NY 14472. General Purposes. [ NOTICE ] 2103 Maiden Lane, LLC was filed with SSNY on September 5, 2012. Office: Monroe County, SSNY designated as agent of LLC upon whom process may be served. P.O. address which SSNY shall mail any process against the LLC served upon SSNY: 2103 Maiden Lane, LLC, PO Box 183, North Chili, New York 14514. Purpose is to engage in any lawful activity. Please direct all correspondence to the address below. [ NOTICE ] 8LEADS LLC Articles of Org. filed NY Sec. of State (SSNY) 8/15/12. Office in Monroe Co. SSNY design. Agent of LLC upon whom process may be served. SSNY shall mail copy of process to C/O United States Corporation Agents, Inc. 7014 13th Ave. Ste. 202 Bklyn, NY 11228 Any lawful activity. Registered Agent: United States Corporation Agents, Inc. 7014 13th Ave. Ste. 202 Bklyn, NY 11228. [ NOTICE ] BLUE LAKE PROPERTIES, LLC, a domestic LLC, Arts. of Org. filed with the SSNY on 9/24/12. Office location: Monroe County. SSNY is designated as agent upon whom process against the LLC may be served. SSNY shall mail process to: 75 Goodway Drive, Rochester, NY 14623. General Purposes. [ NOTICE ] BRL SOLUTIONS, LLC, a domestic LLC, Arts. of Org. filed with the SSNY on 9/13/12. Office location: Monroe County. SSNY is designated as agent upon whom process against the LLC may be served. SSNY shall mail process to: Brian R. Leavitt, 121 York Bay Trail, W. Henrietta, NY 14586. General Purposes. [ NOTICE ] BROOKDALE RENTALS LLC, a domestic LLC, Arts. of Org. filed with the SSNY on 8/21/12. Office location: Monroe County. SSNY is designated as agent upon whom process against the LLC may be served. SSNY shall mail process to: The LLC, 11 Brookdale Rd., Brockport, NY 14420. General Purposes. [ NOTICE ] CGS FABRICATION, LLC, a domestic LLC, Arts. of Org. filed with the SSNY on 10/1/12. Office location: Monroe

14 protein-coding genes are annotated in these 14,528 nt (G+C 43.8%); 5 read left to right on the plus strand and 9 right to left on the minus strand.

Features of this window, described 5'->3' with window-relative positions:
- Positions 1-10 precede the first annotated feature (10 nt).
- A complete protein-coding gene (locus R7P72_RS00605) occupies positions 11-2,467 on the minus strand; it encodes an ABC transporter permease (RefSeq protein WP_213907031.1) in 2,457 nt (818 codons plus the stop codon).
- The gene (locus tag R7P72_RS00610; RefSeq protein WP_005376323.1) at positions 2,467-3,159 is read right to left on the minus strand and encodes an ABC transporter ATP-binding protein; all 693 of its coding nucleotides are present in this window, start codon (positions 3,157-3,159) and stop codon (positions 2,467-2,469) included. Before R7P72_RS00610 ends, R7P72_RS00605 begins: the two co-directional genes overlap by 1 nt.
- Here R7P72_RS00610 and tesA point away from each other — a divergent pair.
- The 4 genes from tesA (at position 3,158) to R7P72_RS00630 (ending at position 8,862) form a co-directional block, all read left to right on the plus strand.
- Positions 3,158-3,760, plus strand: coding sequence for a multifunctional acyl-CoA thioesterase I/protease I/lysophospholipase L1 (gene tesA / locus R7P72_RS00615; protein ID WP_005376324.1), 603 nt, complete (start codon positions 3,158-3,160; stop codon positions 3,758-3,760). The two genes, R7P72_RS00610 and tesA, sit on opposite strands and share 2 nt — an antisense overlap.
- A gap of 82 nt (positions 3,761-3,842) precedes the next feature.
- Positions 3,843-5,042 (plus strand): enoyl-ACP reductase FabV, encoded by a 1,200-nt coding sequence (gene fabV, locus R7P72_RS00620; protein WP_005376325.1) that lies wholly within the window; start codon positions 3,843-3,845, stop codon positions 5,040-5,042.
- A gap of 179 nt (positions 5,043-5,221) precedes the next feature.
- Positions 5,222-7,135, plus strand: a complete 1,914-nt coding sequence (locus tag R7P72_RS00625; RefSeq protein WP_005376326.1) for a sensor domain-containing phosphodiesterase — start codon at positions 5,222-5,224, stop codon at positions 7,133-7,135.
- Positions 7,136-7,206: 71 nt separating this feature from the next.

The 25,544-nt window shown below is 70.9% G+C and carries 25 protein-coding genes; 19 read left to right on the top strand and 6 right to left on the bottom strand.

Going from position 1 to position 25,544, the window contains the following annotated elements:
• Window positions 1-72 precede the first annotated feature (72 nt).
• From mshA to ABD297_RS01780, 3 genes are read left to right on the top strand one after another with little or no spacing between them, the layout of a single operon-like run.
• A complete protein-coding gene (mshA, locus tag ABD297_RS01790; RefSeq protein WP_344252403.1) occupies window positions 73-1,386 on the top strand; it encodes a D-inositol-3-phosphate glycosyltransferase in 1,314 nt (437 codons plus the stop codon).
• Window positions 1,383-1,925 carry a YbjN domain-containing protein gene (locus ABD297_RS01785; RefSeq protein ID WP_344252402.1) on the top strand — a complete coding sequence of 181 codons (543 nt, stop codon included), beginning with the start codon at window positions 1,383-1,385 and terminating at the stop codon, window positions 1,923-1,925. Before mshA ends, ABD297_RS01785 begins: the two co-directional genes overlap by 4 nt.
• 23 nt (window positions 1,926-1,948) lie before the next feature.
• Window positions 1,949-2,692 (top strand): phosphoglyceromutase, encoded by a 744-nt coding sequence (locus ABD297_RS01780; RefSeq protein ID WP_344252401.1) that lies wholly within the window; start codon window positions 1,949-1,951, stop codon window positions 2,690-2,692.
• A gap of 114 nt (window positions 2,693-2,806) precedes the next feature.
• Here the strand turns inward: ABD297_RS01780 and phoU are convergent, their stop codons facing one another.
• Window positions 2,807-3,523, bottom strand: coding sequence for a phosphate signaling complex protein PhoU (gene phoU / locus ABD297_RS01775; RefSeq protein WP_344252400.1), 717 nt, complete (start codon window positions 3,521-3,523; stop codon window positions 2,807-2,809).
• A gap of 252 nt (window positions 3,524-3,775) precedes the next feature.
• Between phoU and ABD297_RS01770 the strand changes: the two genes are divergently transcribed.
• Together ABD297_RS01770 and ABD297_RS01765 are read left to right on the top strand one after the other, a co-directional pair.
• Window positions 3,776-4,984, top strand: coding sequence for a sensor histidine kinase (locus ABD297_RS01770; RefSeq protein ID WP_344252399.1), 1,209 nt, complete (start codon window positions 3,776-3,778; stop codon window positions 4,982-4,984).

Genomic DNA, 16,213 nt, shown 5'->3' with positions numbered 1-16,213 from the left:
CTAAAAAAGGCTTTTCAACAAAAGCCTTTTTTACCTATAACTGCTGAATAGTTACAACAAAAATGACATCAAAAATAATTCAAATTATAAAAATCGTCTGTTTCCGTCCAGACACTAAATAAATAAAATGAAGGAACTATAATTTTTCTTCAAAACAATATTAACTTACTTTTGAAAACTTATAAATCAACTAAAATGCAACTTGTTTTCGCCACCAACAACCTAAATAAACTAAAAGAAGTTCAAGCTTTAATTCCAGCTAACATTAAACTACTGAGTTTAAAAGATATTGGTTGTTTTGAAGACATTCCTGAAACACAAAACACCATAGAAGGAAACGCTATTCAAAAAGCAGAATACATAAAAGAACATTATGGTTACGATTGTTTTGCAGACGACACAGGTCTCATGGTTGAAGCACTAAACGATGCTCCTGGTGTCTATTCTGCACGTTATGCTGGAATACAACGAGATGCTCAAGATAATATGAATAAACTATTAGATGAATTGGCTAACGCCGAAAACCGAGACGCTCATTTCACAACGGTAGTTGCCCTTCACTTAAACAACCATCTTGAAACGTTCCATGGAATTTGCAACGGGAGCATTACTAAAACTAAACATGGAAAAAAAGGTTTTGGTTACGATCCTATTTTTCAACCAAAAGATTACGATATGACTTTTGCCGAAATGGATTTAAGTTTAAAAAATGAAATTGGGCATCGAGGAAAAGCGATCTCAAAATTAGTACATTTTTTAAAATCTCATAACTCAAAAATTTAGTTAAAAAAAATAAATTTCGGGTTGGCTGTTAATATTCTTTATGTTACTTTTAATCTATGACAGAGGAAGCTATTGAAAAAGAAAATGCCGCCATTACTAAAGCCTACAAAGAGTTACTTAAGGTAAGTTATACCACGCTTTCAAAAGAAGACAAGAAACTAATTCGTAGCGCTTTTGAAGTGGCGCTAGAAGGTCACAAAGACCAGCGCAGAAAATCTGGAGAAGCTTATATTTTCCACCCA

County. SSNY is designated as agent upon whom process against the LLC may be served. SSNY shall mail process to: The LLC, 855 Publishers Pkwy, Webster, NY 14580. General Purposes. [ NOTICE ] CGS WEBSTER MACHINING, LLC, a domestic LLC, Arts. of Org. filed with the SSNY on 10/1/12. Office location: Monroe County. SSNY is designated as agent upon whom process against the LLC may be served. SSNY shall mail process to: The LLC, 855 Publishers Pkwy, Webster, NY 14580. General Purposes. [ NOTICE ] COLO BRANDS LLC, a domestic LLC, Arts. of Org. filed with the SSNY on 6/19/12. Office location: Monroe County. SSNY is designated as agent upon whom process against the LLC may be served. SSNY shall mail process to: The LLC, P.O. Box 2091, NY, NY 10009. General Purposes. [ NOTICE ] EAGLE RENTALS LLC, a domestic LLC, Arts. of Org. filed with the SSNY on 8/21/12. Office location: Monroe County. SSNY is designated as agent upon whom process against the LLC may be served. SSNY shall mail process to: The LLC, 11 Brookdale Rd., Brockport, NY 14420. General Purposes. [ NOTICE ] Elite Realty Investment Group, LLC filed an App. for Authority with the Dept. of State of NY on 9/11/2012. Jurisdiction: Utah and the date of its organization is: 5/2/2012. Office location in New York State: Monroe County . The Secretary of the State of NY (“SSNY”) is designated as agent upon whom process against it may be served, the address to which the SSNY shall mail a copy of such process is: 480 Meigs St., Rochester NY 14607. Address maintained in its jurisdiction is: 10421 South Jordan Gateway, Ste 600, South Jordan UT 84095. The authorized officer in its jurisdiction of organization where a copy of its Certificate of Formation can be obtained is: Director, Dept of Commerce, 160 East 300 South, Salt Lake City, UT 84111. The purpose of the company is: real estate.